Fourteen of the 19 franchises are in Yorkshire. There are also sites in Norwich, Manchester, and Oxford.

Haslewood, whose daughters are now 10 and 12, is now plotting a strategic move to the North West with her sights set on Lancashire and Cheshire. She is launching a big franchise recruitment campaign in September.

“We need people with sales and marketing experience,” she says. “People who really want to build a business but appreciate the flexibility of what we’re offering. It’s usually parents who’ve been in the corporate world but now want to create something for themselves.”

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The Mumbler community has provided much needed help and support to parents during the pandemic but from a business point of view it hasn’t been easy.

“A lot of our advertisers were attractions and classes and playgroups so we lost those overnight, which was difficult,” Haslewood says. “We refocused our efforts on thinking ‘what do parents actually need at the moment? Most of that was anything that could be delivered to their house and also information about what they could do to keep the kids busy.”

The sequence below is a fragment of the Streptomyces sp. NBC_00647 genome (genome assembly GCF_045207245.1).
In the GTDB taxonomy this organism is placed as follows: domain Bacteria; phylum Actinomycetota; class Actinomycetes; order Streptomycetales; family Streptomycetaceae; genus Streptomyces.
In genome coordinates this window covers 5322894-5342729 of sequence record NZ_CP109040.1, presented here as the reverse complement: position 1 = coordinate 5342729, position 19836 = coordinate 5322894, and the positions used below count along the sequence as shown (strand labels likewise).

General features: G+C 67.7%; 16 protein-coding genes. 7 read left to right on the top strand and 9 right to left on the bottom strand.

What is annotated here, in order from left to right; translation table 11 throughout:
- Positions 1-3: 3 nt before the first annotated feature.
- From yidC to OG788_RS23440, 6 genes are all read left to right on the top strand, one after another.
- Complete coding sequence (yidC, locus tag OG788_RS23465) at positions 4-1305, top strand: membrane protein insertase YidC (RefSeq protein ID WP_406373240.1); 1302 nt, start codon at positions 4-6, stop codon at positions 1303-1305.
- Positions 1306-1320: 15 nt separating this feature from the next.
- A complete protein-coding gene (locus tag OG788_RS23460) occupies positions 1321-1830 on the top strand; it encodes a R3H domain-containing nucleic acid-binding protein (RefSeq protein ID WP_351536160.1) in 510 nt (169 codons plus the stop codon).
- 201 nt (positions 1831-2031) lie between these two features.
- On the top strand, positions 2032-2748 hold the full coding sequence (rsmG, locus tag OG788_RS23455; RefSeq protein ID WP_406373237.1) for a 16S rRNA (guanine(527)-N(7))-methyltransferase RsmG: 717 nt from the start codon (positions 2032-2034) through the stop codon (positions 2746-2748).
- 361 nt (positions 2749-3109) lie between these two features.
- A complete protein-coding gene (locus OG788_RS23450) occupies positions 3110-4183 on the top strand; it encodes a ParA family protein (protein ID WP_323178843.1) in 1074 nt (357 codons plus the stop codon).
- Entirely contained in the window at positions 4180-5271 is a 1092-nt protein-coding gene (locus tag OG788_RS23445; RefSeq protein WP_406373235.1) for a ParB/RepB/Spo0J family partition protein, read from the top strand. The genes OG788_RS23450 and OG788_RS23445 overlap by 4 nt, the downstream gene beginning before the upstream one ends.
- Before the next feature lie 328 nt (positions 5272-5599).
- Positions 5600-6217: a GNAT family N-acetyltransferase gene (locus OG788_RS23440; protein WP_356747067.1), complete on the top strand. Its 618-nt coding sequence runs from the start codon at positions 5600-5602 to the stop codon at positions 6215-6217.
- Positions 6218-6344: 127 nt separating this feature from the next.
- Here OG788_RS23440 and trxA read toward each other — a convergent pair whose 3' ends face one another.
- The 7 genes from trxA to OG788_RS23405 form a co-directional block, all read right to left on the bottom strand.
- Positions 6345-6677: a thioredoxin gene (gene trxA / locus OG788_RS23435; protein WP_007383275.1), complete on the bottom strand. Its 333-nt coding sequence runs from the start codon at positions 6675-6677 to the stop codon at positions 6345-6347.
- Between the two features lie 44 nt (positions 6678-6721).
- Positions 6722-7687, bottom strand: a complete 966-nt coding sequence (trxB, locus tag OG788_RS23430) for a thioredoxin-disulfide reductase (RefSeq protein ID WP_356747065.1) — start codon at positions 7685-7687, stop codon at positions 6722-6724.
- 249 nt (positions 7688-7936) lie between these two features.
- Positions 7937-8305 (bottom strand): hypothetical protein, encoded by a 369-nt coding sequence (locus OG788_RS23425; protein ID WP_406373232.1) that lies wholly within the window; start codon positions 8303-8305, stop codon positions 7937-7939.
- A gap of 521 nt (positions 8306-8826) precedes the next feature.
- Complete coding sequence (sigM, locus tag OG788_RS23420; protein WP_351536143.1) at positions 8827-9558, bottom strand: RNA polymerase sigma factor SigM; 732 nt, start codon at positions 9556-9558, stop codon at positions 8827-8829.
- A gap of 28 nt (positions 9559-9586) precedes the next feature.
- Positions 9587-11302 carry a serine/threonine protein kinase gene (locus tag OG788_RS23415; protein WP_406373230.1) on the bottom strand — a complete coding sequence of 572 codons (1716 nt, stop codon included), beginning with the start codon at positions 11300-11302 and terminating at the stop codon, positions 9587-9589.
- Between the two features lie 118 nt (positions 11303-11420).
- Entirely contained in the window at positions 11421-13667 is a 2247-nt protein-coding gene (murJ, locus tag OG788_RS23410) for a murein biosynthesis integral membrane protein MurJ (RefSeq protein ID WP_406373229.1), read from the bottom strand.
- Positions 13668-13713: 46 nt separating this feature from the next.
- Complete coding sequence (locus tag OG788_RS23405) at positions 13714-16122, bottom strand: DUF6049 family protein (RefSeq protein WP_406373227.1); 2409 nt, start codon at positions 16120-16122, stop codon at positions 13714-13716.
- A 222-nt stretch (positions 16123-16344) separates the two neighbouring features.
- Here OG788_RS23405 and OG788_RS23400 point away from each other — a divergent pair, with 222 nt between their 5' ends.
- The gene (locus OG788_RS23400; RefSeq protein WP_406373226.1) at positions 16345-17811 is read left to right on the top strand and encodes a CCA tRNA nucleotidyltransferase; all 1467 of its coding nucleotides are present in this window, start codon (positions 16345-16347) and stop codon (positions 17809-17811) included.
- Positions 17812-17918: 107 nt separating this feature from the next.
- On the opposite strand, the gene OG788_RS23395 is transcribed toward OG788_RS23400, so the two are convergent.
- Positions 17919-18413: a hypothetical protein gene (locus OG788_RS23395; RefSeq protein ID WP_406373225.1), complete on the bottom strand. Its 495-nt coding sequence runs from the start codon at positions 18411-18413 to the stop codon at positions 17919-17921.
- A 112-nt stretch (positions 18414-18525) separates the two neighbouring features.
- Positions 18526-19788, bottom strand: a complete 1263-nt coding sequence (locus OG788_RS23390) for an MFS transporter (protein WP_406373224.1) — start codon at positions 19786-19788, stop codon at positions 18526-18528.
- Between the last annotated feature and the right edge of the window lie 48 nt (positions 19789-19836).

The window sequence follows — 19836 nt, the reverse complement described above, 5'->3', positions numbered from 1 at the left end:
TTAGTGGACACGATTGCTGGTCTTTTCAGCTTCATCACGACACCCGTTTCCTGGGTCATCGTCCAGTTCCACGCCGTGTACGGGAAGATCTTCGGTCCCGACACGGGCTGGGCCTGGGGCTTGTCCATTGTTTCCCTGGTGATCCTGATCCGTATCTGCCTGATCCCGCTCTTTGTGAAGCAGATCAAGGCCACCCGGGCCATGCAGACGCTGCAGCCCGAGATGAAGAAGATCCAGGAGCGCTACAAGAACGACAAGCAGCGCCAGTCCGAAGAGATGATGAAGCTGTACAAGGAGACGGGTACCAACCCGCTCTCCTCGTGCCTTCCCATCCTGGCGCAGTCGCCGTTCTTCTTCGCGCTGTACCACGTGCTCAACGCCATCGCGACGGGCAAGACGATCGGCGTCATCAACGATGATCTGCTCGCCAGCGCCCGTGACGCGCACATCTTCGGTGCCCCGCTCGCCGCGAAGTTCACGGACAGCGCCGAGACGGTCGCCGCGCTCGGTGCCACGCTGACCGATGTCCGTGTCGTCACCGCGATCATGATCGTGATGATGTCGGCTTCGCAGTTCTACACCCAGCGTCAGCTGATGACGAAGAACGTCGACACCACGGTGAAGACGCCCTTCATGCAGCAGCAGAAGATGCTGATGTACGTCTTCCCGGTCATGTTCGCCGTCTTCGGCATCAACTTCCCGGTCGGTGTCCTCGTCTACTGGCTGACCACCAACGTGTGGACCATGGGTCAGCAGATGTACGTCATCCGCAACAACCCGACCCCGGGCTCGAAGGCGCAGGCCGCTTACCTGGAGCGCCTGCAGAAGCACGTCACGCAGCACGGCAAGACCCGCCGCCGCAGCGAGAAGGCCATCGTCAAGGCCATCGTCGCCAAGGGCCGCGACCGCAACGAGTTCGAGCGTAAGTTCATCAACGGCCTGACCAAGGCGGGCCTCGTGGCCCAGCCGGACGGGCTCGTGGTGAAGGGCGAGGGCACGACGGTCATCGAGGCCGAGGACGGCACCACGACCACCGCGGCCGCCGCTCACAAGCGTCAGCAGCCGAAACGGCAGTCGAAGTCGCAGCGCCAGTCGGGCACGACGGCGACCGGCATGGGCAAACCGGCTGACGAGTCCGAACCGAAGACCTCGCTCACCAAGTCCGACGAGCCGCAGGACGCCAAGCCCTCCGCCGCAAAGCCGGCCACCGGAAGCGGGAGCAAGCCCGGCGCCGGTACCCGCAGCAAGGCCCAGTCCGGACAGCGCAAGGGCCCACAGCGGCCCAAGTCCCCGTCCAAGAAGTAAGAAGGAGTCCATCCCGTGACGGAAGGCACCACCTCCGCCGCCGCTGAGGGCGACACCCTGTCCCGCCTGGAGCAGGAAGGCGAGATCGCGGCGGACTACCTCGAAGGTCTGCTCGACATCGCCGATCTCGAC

From a user perspective, Mumbler has never been busier with parents desperate for information about how to make life as easy as they possibly could during the pandemic.

“It was a case of finding out locally where the walks were or ideas to occupy children at home and putting all the information into one place to try and make family life easier.”

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The next phase of Mumbler’s growth also includes working with larger companies across multiple Mumbler sites.

“We’ve been working with some really big companies, like Worcester Bosch and the publisher Nosey Crow over the past 18 months. While individually each of the franchises is small, as a collective we’ve got huge buying power and connection with parents on the ground,” she says.